In order to become completely dependent on renewable energy, we need energy storage solutions. What is energy storage you may be asking? It is the process of using accumulators or batteries to capture energy that is being produced and storing it for use at a later time. Sometimes energy needs to be converted from its original form to a form that is more convenient or economical to store. Different technologies allow for different types of storage lengths from short-term to long-term.

Some different forms of energy storage include solid-state batteries, thermal, flow batteries, compressed air, pumped hydro-power, and flywheels. Choosing technology for wind and solar energy storage depends on several factors: availability of resources, economics, integration with the system, and application.

Energy storage is particularly important for the development and integration of renewable energy sources like solar and wind energy. With renewable energy, power is only generated when the sun is shining or the wind is blowing, respectively. Solar energy storage and wind energy storage allows excess energy to be accumulated so that it can be used during times when power is not being generated. This allows for much greater use of the clean energy that is produced by these means with fair less loss or waste of generated energy.

The flexibility that energy storage allows has the potential to change the way we are able to produce as well as consume energy. It provides reliability and resilience as well. Drastic improvements in energy storage technology are making it an economically viable solution to renewable energy providing a vast majority of power.

What is energy storage?

Since most renewable energy sources only provide sporadic power currently, storage takes a great source of clean energy and makes it even better by eliminating any energy loss. Storage solutions, while still in development, are becoming more and more long-term and efficient which make them even more viable for implementation on the national grid.

With the cost of batteries dropping, they might become a much more viable energy storage solution. Lithium-ion batteries are currently the most powerful and reliable type of battery. According to Bloomberg New Energy Finance, the cost of such a battery in 2010 was $1,000/kWh. In 2017, that price had dropped to $200/kWh. While that may sound a bit expensive still, the most important thing to realize is that the technology is greatly improving and will soon be just as viable as fossil fuels.

Energy storage is one of the biggest focus points being tackled today when it comes to renewable energy solutions. There are several startups addressing the situation as well as major investments from some of the wealthiest people and companies in the world. With the right investment backing, we may see significant steps be taken towards winning the battle against climate change.

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Solar Energy Storage

Solar energy is an immensely powerful energy source. Solar panels are used to help harness this energy. With improved technology, solar power is turning into an efficient source of clean energy. Typically, solar energy doesn’t require a lot of maintenance. The panels need to be cleaned only a couple of times a year.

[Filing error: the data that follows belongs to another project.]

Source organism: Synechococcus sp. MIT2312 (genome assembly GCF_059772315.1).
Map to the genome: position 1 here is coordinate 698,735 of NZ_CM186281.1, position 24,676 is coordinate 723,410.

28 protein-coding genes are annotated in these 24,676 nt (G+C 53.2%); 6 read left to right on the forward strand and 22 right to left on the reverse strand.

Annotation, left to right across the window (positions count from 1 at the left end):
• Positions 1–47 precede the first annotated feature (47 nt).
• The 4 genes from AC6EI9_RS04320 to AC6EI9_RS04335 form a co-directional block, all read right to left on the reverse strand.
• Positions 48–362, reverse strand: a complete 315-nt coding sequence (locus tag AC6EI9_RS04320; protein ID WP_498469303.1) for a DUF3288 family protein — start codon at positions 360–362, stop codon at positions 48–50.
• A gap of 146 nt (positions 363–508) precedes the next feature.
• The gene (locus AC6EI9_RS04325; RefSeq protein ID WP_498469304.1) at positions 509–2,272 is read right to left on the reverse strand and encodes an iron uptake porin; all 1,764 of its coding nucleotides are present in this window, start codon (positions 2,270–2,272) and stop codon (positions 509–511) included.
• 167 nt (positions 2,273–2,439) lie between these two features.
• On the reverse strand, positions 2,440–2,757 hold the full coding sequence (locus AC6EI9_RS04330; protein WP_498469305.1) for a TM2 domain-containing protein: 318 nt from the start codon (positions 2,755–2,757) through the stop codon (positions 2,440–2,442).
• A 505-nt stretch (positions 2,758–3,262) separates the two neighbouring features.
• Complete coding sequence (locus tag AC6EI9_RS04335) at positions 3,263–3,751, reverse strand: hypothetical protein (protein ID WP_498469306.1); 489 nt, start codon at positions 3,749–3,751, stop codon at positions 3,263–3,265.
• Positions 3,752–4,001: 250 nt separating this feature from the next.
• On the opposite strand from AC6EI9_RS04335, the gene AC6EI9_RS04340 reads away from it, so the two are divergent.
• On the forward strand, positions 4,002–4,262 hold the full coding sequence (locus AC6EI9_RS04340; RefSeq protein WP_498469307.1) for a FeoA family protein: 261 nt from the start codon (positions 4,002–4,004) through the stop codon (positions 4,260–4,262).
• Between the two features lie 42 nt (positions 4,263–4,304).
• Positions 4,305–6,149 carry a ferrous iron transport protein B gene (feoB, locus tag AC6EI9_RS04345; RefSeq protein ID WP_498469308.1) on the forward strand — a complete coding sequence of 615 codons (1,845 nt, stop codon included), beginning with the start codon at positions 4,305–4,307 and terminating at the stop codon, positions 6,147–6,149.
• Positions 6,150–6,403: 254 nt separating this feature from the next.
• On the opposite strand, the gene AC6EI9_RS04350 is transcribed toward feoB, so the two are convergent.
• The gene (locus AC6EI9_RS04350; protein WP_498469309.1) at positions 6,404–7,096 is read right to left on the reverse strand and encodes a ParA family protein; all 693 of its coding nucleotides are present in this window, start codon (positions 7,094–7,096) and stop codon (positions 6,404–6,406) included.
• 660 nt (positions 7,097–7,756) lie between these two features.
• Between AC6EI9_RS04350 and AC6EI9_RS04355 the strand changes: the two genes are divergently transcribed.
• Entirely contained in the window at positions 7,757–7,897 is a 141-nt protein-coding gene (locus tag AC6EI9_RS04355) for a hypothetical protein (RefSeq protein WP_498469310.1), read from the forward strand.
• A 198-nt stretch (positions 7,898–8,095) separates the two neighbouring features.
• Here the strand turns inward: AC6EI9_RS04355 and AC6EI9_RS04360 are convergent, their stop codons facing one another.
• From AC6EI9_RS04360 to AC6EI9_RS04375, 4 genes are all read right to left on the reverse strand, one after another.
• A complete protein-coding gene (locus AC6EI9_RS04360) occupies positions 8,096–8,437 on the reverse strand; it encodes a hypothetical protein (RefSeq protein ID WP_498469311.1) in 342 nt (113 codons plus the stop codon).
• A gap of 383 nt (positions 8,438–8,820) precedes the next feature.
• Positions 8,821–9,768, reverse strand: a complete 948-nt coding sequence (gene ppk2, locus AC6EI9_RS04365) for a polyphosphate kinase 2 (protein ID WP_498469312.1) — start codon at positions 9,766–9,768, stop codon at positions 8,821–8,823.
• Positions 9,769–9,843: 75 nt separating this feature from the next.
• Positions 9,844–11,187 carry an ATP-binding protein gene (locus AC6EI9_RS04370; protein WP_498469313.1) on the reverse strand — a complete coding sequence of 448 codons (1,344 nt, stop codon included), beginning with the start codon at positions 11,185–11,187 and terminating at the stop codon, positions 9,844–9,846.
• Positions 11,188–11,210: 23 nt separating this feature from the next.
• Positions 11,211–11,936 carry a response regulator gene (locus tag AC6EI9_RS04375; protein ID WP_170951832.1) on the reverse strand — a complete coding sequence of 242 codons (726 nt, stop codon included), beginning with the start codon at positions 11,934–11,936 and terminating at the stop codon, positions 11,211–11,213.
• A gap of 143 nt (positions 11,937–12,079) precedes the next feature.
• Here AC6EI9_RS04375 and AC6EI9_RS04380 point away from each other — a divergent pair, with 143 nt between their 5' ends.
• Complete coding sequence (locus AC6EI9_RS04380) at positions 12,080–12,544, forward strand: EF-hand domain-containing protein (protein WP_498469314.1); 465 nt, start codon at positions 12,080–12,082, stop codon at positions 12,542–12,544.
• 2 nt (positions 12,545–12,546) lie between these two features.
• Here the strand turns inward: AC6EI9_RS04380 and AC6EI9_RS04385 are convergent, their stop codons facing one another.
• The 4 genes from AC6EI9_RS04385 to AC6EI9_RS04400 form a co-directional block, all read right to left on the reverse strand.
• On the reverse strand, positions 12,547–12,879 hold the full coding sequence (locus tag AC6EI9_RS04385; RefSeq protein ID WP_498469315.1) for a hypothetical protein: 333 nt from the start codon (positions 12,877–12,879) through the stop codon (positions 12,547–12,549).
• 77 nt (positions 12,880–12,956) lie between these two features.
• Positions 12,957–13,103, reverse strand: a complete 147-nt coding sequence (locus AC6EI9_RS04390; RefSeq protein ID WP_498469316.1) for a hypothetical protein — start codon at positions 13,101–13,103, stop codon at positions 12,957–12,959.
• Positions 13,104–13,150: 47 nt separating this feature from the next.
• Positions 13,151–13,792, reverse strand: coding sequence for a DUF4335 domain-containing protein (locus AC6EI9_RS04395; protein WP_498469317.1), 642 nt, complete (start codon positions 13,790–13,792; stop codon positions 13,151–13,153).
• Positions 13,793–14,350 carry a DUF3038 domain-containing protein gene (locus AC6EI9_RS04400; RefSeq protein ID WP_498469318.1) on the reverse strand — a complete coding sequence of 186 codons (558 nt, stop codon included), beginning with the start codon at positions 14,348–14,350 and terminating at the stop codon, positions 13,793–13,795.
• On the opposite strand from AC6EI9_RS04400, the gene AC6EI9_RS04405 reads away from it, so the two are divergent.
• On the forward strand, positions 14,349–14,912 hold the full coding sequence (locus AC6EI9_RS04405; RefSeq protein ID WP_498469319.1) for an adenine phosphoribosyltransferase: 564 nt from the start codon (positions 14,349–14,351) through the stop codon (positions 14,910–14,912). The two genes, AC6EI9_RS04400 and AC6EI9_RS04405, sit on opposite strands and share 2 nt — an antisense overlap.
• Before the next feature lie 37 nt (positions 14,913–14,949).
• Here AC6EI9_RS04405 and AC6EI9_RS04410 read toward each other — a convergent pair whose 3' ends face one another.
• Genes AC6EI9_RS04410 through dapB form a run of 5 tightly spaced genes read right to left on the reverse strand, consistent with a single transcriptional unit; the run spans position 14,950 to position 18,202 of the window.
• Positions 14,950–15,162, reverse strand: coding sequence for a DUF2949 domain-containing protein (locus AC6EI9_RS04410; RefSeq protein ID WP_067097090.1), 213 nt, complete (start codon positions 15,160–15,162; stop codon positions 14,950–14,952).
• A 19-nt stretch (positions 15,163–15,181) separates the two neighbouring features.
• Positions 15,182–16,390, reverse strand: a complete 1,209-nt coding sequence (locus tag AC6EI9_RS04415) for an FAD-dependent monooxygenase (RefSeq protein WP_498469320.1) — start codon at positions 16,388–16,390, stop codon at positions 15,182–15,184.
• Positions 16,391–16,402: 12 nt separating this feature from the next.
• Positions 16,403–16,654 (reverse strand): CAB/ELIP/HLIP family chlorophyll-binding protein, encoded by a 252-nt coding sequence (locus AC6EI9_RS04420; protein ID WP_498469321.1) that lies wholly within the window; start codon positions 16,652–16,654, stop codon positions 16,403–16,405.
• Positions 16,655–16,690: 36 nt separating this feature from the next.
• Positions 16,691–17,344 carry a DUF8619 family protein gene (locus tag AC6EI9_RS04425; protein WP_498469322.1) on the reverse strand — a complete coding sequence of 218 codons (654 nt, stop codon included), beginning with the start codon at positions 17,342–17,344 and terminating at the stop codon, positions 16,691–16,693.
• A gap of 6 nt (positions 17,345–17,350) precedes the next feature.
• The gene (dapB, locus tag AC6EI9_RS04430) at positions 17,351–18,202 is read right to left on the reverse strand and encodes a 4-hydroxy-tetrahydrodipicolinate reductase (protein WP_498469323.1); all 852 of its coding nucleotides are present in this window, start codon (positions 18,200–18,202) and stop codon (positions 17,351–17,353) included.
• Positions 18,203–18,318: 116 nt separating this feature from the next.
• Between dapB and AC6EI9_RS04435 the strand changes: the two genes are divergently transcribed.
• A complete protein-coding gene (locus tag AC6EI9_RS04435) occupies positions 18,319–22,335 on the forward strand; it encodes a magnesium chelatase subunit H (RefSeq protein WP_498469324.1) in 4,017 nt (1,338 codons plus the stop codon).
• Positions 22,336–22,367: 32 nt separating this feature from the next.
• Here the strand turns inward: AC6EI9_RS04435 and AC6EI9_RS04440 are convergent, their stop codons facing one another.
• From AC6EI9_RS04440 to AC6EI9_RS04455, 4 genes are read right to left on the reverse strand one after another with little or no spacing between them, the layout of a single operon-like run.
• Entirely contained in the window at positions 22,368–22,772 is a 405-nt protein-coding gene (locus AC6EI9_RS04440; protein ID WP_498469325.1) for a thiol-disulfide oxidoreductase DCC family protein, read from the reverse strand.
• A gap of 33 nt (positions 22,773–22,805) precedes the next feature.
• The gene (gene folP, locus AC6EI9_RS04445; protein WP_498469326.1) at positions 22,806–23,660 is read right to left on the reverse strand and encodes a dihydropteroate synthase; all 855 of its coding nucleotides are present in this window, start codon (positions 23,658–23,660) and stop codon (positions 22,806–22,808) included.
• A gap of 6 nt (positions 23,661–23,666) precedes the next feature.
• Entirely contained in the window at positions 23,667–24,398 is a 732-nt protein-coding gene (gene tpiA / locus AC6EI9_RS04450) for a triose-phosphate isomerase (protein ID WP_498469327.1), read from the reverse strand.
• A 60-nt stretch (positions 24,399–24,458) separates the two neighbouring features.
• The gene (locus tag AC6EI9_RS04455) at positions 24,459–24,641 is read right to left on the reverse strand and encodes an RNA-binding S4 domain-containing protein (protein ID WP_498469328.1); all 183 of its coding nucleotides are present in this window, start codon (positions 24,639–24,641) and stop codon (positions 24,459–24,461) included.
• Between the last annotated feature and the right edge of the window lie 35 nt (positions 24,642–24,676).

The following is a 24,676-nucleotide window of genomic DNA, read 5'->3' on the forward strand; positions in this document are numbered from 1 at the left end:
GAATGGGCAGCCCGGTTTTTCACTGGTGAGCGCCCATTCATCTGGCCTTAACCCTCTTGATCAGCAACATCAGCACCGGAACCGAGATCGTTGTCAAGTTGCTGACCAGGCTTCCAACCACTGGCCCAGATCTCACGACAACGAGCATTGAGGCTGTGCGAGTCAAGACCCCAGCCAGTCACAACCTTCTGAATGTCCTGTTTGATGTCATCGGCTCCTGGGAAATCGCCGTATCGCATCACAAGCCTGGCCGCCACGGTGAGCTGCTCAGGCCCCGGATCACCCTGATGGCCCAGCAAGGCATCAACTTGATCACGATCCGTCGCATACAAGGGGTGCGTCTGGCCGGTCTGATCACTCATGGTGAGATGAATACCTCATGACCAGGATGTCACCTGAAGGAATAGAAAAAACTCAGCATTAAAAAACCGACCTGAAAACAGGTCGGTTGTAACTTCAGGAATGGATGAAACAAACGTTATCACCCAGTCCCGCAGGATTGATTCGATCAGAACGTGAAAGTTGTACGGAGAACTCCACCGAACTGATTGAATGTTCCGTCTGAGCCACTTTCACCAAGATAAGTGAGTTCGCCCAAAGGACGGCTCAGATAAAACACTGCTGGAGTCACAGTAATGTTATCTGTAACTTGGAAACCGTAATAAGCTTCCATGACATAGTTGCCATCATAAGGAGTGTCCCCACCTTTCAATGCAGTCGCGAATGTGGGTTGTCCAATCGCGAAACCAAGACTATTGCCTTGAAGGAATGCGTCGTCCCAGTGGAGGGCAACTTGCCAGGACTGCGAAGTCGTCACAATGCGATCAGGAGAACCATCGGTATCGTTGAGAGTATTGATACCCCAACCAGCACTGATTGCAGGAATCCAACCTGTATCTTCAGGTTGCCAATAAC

One of the bigger solar energy challenges was that it can be weather dependent. With adequate batteries used as solar energy storage, however, generated energy can be stored up for nighttime and inclement weather use. Many individuals are making the switch to this renewable energy source wholly or in part.

Since climate change is an important issue that the whole world is currently facing, we are starting to look to renewable energy sources as a way to address electricity generation on a large scale. Solar energy is one of the sources being considered. An efficient solar energy storage solution must be achieved before commercialization and widespread use will become a reality.

Wind Energy Storage

As with solar power, wind energy storage is a big part of eventually being able to integrate wind power to the grid. Currently, the U.S. has successfully added over 60,000 MW of wind-generated power to the grid without the need for large-scale wind energy storage.

This is possible due to the flexibility already present in the current grid system. Grid operators are already accommodating constant variability in electricity supply and demand. Additional wind energy storage would be helpful in integrating wind power, but it may not be necessary. Nevertheless, advances in wind energy storage technology may make energy storage a competitive provider of grid flexibility in the future, but that doesn’t mean that wind energy cannot be integrated on the current system in a cost-effective manner.

Currently, today’s electricity grid is not yet completely equipped to handle the variability inherent in renewable energy generation of power by itself. But, as technology advances in the face of climate change, we are likely to see a shift towards renewable energy and away from fossil fuels.

If we are to win the war against climate change, we need to start relying more heavily on renewable energy sooner rather than later. Focusing on energy storage will help make connecting renewable energy sources to the grid possible on a commercial scale. The built-in flexibility of the current grid system does allow for some integration of wind energy now that can be further increased with advances in technology.